On a day as dreary as the subject she was about to discuss, Medea Benjamin, author and co-founder of CODEPINK: Women for Peace, asked audience members in Mayser Gym to raise their hand, if they were under 10 years old when terrorists attacked the United States on Sept. 11, 2001.
Up went a large number of hands from students who filled the bleachers. “You have grown up with war as a natural state of affairs,” Benjamin said.
An anti-war advocate and protestor, Benjamin spoke at Franklin & Marshall College’s April 19 Common Hour, a community discussion conducted each Thursday classes are session.
At the last Common Hour of this academic year, Benjamin explained how the American government no longer imposes a draft, as it did during the Vietnam War in the 1960s and ’70s. The armed forces are filled with volunteers today, and the volunteer soldiers’ motives range from wanting to serve their country to the promise of a free college education.
During the Vietnam War, almost everyone knew someone in the military, “but now it’s a very small sliver of the population that is in the military,” she said.
Benjamin asked the audience if there was anyone still in the military. One hand went up. “Raise your hand if you have a brother or sister in the military,” she requested. Three people raised their hands.
“We have a real disconnect between the people who are fighting the wars and the wars that are going on,” Benjamin said. “Ever since 9/11 now, we’ve been involved in many wars and they are wars without end, and so for many of you young people, it’s just kind of a natural state of affairs.”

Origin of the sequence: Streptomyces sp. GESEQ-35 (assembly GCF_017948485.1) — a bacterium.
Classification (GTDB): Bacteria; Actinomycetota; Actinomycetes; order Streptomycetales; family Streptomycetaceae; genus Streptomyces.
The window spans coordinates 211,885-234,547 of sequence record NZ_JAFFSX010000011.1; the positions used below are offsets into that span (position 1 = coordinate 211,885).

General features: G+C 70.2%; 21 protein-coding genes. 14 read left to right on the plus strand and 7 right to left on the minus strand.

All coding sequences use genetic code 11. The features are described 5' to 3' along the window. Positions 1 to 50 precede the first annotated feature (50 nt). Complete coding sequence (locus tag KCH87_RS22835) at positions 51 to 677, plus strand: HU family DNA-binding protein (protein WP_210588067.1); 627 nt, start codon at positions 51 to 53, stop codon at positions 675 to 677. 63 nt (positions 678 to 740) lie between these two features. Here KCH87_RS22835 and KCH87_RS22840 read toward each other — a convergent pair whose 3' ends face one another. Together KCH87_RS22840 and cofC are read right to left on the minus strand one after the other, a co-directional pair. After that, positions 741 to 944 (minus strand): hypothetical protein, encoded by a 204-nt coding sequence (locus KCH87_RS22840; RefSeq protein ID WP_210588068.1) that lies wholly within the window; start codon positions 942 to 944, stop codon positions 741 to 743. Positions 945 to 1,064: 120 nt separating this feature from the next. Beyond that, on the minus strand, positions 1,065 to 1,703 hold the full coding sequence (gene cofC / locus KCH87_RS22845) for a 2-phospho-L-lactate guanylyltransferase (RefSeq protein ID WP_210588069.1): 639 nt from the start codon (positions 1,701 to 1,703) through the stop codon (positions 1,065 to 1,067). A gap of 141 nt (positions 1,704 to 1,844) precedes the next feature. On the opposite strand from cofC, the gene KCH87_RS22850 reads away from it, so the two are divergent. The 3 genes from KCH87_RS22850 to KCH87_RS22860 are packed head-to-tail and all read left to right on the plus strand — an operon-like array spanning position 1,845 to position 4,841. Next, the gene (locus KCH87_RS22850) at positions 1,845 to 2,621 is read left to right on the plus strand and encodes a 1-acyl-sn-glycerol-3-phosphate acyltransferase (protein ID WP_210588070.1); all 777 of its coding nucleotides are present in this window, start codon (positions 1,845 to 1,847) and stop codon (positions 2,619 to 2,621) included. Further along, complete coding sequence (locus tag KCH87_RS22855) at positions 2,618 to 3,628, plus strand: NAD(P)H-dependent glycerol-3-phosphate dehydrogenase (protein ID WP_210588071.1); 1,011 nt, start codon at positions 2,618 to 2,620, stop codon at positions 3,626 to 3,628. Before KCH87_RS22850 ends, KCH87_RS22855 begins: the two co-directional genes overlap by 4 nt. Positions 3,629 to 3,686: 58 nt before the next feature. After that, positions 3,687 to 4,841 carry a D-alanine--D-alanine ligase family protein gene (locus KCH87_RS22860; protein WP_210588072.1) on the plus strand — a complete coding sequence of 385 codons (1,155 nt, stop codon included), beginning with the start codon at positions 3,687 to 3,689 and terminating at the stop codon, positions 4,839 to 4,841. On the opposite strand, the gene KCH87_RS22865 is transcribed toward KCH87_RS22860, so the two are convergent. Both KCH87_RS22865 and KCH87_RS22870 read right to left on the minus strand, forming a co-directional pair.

“But,” she said, “it shouldn’t be a natural state of affairs. Our government shouldn’t be involved constantly in war. In fact, we want to never be involved in war, if we can help it.”
Benjamin described the ineffectiveness of America’s war against terrorism in Afghanistan, 16 years and still going; and the U.S. government’s 2003 invasion of Iraq on the false pretense that Iraq was involved in Sept. 11. Yet, terrorism continues in those countries. She cited billions of dollars in arms given or sold to Israel and other Middle East countries that use them in their own wars.
“Who benefits from all these wars we’re in?” Benjamin asked. “It’s certainly not the American military.”
She quoted the 1961 speech of outgoing President Dwight D. Eisenhower, the leading allied general in World War II, who warned the nation about the “military industrial complex,” the weapons makers who profit handsomely from wars, and the politicians who support them.
“I would say the biggest racket today is the weapons industry itself,” Benjamin said.
CODEPINK, which started in late 2002, a few months before the invasion of Iraq, is about peaceful, nonviolent protests to raise awareness among the public and the nation’s leaders about the waste of war.
The group appears at congressional hearings, presidential speeches, in former war zones, at political conventions, and outside military facilities to demand the end of war and to make its case for peace. It has launched a new campaign, Divest from the War Machine, to urge companies and investors not to put investments in the manufacturing of weapons.
Benjamin ended with a quote from musician Michael Franti, “We can bomb the world to pieces, but we can’t bomb it into peace.”